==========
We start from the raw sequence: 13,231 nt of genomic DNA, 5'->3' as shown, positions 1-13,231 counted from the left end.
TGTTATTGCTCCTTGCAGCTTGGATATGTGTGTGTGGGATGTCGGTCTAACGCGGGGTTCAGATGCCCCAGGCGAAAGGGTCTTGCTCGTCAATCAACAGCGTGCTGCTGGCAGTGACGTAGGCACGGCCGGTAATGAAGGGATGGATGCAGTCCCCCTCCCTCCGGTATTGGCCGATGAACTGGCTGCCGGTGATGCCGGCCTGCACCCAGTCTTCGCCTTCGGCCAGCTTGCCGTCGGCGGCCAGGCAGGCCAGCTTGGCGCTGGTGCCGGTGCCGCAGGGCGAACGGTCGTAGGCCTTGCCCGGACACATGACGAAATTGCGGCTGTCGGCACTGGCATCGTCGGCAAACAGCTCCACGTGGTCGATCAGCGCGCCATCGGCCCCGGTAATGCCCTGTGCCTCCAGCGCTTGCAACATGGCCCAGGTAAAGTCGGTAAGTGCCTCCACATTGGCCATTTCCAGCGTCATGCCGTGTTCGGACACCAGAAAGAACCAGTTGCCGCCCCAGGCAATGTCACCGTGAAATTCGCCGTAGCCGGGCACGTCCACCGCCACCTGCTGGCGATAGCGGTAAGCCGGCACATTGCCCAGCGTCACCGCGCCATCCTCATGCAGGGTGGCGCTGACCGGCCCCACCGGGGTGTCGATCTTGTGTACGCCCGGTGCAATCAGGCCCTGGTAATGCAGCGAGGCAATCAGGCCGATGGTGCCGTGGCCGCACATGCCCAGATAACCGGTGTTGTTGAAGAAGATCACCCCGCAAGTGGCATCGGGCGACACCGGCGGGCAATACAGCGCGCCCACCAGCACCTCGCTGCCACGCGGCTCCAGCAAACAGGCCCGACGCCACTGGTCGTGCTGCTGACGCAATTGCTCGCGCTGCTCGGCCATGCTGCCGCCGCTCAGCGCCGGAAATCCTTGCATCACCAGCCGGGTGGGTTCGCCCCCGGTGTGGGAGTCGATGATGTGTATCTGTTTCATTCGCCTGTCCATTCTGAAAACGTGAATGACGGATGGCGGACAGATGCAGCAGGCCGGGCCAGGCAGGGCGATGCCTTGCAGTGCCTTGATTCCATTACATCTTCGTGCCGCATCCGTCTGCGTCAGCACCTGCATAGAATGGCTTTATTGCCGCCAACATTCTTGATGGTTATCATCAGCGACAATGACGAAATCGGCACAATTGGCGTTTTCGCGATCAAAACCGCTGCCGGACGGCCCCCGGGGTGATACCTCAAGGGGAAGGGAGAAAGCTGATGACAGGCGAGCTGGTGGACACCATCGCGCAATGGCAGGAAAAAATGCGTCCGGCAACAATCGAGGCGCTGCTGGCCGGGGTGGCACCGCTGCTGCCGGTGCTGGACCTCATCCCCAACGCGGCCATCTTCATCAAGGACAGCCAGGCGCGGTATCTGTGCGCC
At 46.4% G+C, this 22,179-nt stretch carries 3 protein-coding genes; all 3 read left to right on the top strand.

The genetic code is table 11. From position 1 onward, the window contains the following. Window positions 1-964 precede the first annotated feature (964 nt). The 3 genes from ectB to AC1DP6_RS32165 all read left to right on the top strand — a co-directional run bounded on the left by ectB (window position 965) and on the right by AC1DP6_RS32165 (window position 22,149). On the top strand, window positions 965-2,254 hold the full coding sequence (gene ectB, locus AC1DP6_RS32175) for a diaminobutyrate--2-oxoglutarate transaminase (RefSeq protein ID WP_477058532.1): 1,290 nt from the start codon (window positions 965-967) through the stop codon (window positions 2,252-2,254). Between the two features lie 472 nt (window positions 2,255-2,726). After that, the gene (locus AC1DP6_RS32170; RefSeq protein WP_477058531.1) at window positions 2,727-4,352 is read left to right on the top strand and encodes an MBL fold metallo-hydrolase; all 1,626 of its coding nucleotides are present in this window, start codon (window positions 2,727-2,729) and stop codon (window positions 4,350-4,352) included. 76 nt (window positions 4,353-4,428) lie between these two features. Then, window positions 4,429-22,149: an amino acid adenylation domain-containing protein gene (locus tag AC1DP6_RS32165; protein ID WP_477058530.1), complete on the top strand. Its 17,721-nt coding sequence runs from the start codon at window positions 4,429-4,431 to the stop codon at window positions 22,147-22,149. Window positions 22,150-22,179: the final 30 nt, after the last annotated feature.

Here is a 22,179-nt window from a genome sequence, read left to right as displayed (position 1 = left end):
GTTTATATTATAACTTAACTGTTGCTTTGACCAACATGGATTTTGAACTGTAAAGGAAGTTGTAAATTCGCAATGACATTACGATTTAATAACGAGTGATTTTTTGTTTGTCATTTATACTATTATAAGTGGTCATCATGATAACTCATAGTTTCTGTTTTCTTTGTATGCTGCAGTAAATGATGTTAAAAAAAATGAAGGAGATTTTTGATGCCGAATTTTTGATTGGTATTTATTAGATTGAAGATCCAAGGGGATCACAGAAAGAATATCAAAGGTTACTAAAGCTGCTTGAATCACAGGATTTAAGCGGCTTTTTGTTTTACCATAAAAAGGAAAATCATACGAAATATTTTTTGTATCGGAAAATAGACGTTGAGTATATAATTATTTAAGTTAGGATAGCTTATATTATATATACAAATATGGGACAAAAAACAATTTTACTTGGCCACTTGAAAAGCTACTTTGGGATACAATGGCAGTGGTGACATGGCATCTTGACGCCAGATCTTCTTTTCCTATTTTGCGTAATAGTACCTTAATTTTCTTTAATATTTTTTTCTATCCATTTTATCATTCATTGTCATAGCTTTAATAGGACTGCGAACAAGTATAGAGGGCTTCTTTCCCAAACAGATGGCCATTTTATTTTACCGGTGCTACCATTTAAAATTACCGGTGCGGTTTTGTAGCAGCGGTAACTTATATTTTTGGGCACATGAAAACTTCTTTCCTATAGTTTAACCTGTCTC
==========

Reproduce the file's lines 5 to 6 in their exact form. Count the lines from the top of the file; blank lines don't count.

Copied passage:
Here is a 22,179-nt window from a genome sequence, read left to right as displayed (position 1 = left end):
GTTTATATTATAACTTAACTGTTGCTTTGACCAACATGGATTTTGAACTGTAAAGGAAGTTGTAAATTCGCAATGACATTACGATTTAATAACGAGTGATTTTTTGTTTGTCATTTATACTATTATAAGTGGTCATCATGATAACTCATAGTTTCTGTTTTCTTTGTATGCTGCAGTAAATGATGTTAAAAAAAATGAAGGAGATTTTTGATGCCGAATTTTTGATTGGTATTTATTAGATTGAAGATCCAAGGGGATCACAGAAAGAATATCAAAGGTTACTAAAGCTGCTTGAATCACAGGATTTAAGCGGCTTTTTGTTTTACCATAAAAAGGAAAATCATACGAAATATTTTTTGTATCGGAAAATAGACGTTGAGTATATAATTATTTAAGTTAGGATAGCTTATATTATATATACAAATATGGGACAAAAAACAATTTTACTTGGCCACTTGAAAAGCTACTTTGGGATACAATGGCAGTGGTGACATGGCATCTTGACGCCAGATCTTCTTTTCCTATTTTGCGTAATAGTACCTTAATTTTCTTTAATATTTTTTTCTATCCATTTTATCATTCATTGTCATAGCTTTAATAGGACTGCGAACAAGTATAGAGGGCTTCTTTCCCAAACAGATGGCCATTTTATTTTACCGGTGCTACCATTTAAAATTACCGGTGCGGTTTTGTAGCAGCGGTAACTTATATTTTTGGGCACATGAAAACTTCTTTCCTATAGTTTAACCTGTCTC